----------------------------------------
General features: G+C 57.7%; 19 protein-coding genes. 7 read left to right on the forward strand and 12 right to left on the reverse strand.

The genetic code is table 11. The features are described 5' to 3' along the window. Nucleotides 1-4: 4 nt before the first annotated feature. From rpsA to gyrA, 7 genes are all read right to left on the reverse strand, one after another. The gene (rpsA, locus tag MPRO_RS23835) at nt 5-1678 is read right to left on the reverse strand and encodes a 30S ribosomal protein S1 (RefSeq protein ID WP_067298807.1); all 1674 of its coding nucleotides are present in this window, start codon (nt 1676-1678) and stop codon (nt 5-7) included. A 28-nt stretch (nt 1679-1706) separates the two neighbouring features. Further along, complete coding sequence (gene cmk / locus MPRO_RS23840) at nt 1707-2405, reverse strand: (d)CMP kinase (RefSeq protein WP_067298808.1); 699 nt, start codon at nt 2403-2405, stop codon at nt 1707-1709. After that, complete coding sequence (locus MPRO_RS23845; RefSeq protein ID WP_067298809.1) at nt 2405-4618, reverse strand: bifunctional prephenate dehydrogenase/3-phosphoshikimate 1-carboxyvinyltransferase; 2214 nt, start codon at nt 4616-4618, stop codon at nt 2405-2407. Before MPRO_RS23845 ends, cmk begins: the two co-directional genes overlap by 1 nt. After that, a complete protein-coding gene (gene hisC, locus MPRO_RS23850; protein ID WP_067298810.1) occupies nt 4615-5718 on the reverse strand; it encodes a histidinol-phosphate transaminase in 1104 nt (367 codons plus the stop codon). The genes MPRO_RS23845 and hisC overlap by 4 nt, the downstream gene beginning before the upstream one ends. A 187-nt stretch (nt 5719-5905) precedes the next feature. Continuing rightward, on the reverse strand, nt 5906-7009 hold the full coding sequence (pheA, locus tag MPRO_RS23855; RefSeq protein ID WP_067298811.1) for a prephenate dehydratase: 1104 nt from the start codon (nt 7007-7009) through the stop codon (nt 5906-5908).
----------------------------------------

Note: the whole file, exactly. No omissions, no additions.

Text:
General features: G+C 57.7%; 19 protein-coding genes. 7 read left to right on the forward strand and 12 right to left on the reverse strand.

The genetic code is table 11. The features are described 5' to 3' along the window. Nucleotides 1-4: 4 nt before the first annotated feature. From rpsA to gyrA, 7 genes are all read right to left on the reverse strand, one after another. The gene (rpsA, locus tag MPRO_RS23835) at nt 5-1678 is read right to left on the reverse strand and encodes a 30S ribosomal protein S1 (RefSeq protein ID WP_067298807.1); all 1674 of its coding nucleotides are present in this window, start codon (nt 1676-1678) and stop codon (nt 5-7) included. A 28-nt stretch (nt 1679-1706) separates the two neighbouring features. Further along, complete coding sequence (gene cmk / locus MPRO_RS23840) at nt 1707-2405, reverse strand: (d)CMP kinase (RefSeq protein WP_067298808.1); 699 nt, start codon at nt 2403-2405, stop codon at nt 1707-1709. After that, complete coding sequence (locus MPRO_RS23845; RefSeq protein ID WP_067298809.1) at nt 2405-4618, reverse strand: bifunctional prephenate dehydrogenase/3-phosphoshikimate 1-carboxyvinyltransferase; 2214 nt, start codon at nt 4616-4618, stop codon at nt 2405-2407. Before MPRO_RS23845 ends, cmk begins: the two co-directional genes overlap by 1 nt. After that, a complete protein-coding gene (gene hisC, locus MPRO_RS23850; protein ID WP_067298810.1) occupies nt 4615-5718 on the reverse strand; it encodes a histidinol-phosphate transaminase in 1104 nt (367 codons plus the stop codon). The genes MPRO_RS23845 and hisC overlap by 4 nt, the downstream gene beginning before the upstream one ends. A 187-nt stretch (nt 5719-5905) precedes the next feature. Continuing rightward, on the reverse strand, nt 5906-7009 hold the full coding sequence (pheA, locus tag MPRO_RS23855; RefSeq protein ID WP_067298811.1) for a prephenate dehydratase: 1104 nt from the start codon (nt 7007-7009) through the stop codon (nt 5906-5908).